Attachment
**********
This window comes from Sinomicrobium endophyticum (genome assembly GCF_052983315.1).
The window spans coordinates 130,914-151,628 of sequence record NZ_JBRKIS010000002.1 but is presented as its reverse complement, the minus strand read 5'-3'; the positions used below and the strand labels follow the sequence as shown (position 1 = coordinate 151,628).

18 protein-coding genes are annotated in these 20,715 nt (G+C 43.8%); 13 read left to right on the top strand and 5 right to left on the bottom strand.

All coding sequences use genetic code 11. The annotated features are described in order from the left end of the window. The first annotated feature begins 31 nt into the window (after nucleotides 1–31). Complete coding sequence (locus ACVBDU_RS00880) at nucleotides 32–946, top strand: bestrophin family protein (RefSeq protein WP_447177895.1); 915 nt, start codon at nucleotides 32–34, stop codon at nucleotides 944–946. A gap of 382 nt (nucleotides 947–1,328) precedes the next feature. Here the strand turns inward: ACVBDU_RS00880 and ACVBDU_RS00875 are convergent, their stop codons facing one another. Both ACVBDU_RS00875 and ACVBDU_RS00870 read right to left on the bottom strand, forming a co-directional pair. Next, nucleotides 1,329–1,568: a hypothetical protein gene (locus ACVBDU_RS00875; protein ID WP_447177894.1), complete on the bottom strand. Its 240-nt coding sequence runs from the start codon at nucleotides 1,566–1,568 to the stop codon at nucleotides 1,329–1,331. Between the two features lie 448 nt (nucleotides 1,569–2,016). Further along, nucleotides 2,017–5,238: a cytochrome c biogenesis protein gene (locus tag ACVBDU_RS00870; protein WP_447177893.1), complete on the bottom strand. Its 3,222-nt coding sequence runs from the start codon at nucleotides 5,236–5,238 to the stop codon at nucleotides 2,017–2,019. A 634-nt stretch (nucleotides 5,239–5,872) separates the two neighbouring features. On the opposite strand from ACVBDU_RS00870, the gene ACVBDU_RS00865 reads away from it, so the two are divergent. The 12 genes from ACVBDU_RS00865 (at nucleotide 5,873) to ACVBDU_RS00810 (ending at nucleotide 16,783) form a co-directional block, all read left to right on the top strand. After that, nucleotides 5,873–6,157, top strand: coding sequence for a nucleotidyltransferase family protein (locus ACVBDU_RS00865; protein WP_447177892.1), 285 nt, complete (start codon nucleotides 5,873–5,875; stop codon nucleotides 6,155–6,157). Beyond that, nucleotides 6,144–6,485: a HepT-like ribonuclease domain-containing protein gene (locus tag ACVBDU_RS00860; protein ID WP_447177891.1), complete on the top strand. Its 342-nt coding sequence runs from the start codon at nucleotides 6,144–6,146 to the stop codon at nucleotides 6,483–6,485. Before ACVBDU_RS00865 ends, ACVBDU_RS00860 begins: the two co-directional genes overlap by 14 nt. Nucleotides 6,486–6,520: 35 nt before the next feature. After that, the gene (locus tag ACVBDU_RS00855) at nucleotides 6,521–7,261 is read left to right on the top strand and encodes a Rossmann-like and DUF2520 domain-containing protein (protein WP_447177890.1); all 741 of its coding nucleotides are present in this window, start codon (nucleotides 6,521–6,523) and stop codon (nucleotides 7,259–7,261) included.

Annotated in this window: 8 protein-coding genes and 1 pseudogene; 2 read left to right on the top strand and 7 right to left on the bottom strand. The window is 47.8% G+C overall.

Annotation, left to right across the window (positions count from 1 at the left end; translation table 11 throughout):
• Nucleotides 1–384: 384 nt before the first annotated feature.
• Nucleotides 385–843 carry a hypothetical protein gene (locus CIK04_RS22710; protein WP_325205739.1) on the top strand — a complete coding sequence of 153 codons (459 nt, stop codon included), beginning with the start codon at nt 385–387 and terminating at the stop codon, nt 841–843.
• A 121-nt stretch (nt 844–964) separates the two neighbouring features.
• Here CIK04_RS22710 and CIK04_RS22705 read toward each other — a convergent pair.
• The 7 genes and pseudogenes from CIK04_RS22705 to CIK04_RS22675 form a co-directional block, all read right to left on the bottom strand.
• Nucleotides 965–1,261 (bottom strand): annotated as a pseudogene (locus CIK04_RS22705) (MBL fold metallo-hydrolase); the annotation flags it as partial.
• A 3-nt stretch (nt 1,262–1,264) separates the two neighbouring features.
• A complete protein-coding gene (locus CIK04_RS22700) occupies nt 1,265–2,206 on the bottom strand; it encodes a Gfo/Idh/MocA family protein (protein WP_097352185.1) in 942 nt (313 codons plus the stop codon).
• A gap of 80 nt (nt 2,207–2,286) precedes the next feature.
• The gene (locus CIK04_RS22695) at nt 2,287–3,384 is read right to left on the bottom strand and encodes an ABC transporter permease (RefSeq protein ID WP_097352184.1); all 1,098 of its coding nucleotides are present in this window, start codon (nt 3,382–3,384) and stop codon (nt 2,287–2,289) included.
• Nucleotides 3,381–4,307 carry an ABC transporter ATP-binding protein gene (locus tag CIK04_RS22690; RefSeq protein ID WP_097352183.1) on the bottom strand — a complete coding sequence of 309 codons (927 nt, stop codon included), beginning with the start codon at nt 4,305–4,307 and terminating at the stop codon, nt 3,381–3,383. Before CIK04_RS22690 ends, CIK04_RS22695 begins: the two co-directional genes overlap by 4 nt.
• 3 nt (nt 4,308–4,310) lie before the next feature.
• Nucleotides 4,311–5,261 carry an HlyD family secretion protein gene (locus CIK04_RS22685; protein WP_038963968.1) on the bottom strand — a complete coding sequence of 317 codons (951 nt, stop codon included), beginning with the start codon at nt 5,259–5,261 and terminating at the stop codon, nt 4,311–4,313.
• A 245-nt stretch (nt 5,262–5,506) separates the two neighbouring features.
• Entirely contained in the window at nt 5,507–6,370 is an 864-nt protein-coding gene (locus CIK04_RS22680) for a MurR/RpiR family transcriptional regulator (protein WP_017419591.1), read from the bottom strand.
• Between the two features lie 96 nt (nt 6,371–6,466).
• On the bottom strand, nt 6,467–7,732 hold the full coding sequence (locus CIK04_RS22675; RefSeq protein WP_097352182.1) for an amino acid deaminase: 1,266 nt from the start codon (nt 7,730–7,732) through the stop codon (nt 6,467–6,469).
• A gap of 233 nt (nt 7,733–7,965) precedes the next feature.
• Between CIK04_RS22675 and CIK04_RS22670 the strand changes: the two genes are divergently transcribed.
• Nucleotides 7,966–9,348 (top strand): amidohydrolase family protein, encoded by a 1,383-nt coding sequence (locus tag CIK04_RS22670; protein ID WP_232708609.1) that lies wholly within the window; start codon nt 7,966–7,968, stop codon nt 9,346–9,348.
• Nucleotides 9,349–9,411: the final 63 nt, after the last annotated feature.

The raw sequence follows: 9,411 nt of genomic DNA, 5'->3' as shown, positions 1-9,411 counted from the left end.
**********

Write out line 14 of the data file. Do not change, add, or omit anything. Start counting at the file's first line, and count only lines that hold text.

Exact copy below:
• A complete protein-coding gene (locus CIK04_RS22700) occupies nt 1,265–2,206 on the bottom strand; it encodes a Gfo/Idh/MocA family protein (protein WP_097352185.1) in 942 nt (313 codons plus the stop codon).